India is possibly one of the most complex countries in the world in their social relationships are concerned, with its well – known “castes” that determine interactions, obligations, and requirements of much of the population of the subcontinent. These 5 curiosities about the social classes of India will take you into a culture full of aromas, color, and also some contradictions.
The castes of India belong to a system that divides social classes according to their lineage or work. This design, coming from the Portuguese word that would come to mean “lineage”, began to be much more promoted during the second half of the 19th century, a time when the British colonization organized India administratively when serving the Empire. Still, the social division of India is a trend fostered since ancient times, although not in such a structured way.
The four castes
In India, there are currently two perceptions of the caste system: the Varna, which includes the four castes. And the Jati, a system that adds more options to the previous one depending on the different jobs. The Varna system would be the following:
- Brahmans (priests): it is the highest, cultured and philosophical caste. The Brahmans are thinkers who since ancient times have interpreted reality manifested religious forms. And interpreted the Sanskrit, the ancient language of India, and stands for a paltry knowledge than any other social class can imitate.
- Kshatriya (politicians and rulers): this caste is the one that acquired the greatest importance during the foreign domination since it corresponds to those personalities who are in charge of governing or defending the country: ministers, kings, policemen …
- Vaisyas (merchants): Vaisias make up the class linked to commerce, also including landowners in charge of promoting agricultural activities.
- Sudras (workers): members of the lower class, those linked to the land, and serving the previous three: ranchers, servants, servants.
The “fifth” caste
The so-called untouchables or “Dalits” are considered an unclassifiable group since it is one made up of people who are in charge of a frowned upon or dirty occupation: working in cemeteries, cleaning the streets of garbage or not having an occupation. They are also known as “pariahs” and currently represent 17% of the population of India. All of them living in absolute poverty and denied many of the justice or health services.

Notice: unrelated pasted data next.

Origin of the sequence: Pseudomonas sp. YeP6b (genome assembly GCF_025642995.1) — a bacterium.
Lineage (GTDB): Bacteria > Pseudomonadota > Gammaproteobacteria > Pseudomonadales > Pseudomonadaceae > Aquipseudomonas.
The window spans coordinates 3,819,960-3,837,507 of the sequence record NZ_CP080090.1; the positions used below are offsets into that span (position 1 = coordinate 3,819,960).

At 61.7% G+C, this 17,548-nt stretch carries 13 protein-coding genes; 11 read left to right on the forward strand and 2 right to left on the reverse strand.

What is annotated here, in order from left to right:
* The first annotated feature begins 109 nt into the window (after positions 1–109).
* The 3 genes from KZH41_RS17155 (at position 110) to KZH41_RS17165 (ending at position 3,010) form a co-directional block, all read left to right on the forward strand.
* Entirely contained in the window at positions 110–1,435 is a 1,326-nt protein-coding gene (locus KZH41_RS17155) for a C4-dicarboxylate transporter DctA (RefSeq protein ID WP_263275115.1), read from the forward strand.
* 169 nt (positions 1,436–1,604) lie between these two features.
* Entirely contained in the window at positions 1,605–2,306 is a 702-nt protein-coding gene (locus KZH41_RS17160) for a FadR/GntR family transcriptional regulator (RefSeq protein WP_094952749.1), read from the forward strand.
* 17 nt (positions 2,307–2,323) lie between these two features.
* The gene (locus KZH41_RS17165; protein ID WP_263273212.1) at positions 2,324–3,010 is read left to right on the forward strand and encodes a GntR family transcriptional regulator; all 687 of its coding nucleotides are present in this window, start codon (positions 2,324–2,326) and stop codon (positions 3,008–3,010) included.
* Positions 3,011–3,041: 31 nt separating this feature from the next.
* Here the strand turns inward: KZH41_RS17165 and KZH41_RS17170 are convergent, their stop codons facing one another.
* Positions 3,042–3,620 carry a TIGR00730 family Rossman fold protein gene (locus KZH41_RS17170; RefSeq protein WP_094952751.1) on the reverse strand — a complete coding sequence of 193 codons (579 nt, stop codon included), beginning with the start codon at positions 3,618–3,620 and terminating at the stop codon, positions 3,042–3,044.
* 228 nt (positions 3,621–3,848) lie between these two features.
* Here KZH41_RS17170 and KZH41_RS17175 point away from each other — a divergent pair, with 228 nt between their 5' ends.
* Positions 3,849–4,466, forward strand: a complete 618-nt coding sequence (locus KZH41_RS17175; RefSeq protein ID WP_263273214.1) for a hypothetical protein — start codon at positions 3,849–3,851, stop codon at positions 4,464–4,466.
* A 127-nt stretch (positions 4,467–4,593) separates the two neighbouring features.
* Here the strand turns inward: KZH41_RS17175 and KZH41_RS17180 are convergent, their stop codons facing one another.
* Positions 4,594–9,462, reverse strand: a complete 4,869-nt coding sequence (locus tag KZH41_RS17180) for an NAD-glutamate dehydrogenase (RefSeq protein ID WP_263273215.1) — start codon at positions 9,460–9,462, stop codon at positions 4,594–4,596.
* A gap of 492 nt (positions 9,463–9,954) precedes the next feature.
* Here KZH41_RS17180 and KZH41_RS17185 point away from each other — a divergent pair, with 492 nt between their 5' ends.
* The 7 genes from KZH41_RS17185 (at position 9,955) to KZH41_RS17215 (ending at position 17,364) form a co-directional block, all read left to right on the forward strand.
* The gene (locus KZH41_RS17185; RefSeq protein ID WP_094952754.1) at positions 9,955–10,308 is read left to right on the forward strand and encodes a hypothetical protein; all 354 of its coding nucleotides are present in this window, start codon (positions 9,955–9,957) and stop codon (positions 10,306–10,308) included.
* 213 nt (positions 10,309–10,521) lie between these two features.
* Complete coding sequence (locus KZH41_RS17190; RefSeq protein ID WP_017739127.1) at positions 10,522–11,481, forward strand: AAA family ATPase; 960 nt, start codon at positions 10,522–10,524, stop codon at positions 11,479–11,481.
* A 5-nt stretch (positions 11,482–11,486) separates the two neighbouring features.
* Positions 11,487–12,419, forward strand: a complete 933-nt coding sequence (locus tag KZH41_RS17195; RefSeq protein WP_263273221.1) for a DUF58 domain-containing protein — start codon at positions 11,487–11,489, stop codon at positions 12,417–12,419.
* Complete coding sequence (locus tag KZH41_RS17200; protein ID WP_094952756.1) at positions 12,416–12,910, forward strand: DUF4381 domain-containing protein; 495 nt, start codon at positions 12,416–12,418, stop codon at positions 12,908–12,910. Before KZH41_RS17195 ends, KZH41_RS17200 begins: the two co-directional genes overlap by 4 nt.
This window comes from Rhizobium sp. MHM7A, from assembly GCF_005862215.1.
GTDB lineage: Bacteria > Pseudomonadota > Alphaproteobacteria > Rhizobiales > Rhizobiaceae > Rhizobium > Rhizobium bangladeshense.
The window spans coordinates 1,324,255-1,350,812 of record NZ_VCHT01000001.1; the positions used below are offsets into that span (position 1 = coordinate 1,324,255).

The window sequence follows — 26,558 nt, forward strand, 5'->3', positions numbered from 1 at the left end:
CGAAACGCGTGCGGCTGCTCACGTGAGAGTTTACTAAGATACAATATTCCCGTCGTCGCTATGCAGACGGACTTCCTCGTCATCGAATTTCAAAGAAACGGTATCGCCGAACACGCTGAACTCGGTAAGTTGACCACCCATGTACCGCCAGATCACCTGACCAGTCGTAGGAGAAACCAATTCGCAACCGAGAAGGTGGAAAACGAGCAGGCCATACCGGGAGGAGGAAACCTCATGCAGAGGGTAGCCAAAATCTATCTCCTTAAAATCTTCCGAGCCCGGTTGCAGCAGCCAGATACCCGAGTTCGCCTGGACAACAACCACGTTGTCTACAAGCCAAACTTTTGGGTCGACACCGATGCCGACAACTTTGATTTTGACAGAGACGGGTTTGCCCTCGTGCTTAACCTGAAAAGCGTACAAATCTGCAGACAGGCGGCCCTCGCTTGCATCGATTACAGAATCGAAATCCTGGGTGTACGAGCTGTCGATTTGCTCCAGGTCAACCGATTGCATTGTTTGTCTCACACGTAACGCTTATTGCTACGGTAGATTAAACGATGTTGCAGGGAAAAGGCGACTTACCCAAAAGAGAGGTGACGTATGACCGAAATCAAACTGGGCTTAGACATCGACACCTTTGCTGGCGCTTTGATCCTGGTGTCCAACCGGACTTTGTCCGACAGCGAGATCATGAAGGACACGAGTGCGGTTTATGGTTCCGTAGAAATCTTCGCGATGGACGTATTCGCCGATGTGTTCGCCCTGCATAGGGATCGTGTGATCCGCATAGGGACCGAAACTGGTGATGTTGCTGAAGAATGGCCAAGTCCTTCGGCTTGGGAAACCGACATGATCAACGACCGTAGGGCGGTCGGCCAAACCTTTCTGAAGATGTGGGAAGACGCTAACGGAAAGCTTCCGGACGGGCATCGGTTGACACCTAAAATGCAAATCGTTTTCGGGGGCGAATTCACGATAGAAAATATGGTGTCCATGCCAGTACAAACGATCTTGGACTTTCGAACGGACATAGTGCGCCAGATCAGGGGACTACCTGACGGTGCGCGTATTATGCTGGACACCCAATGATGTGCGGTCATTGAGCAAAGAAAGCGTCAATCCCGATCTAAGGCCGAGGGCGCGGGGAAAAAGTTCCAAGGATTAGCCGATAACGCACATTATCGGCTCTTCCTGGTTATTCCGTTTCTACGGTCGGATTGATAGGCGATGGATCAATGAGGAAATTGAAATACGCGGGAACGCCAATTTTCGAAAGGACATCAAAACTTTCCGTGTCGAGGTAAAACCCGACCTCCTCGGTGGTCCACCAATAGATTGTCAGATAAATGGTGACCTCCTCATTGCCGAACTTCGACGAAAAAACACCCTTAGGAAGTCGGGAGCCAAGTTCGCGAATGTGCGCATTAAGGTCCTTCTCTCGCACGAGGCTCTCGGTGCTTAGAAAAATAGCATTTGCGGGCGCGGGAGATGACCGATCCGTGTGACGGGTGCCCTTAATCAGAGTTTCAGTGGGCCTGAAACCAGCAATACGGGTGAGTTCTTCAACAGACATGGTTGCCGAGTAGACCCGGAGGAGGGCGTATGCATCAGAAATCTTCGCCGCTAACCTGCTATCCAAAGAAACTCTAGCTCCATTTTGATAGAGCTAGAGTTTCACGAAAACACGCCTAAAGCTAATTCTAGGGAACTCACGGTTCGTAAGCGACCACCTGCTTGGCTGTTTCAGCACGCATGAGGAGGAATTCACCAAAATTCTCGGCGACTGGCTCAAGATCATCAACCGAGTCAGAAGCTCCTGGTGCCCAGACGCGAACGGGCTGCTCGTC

The main problem faced by the lower castes in India lies in the fact that the social class into which you were born will condition you throughout your life and prevent you from interacting with another, as happens with the Brahmins who do not accept food from the Shudras , or the shudra who can never marry the daughter of criteria. A reality that not only hinders the development of an individual on a “physical” level but also on a mental level, since it will drive them to always think that they are inferior. To all, this should be added the impotence of not being able to choose a job freely or suffer marginalization. As is the case of untouchables who during their childhood must eat separately from other children at school. And cannot maintain physical contact with other castes as they grow up.
Although after the independence of the United Kingdom this system was officially considered illegal. The reality is not so different from then. In large cities such as New Delhi or Mumbai, the increased interaction between different castes has allowed intermarriage. And new job opportunities, but for the vast majority of the country, especially in rural areas. The caste system continues to be implemented.
These 5 curiosities about the social castes of India will help you immerse yourself even more in the culture of a country where its mausoleums, dishes, and colors make up the most superficial part of what is one of the most complex (and unfair) social systems in the world.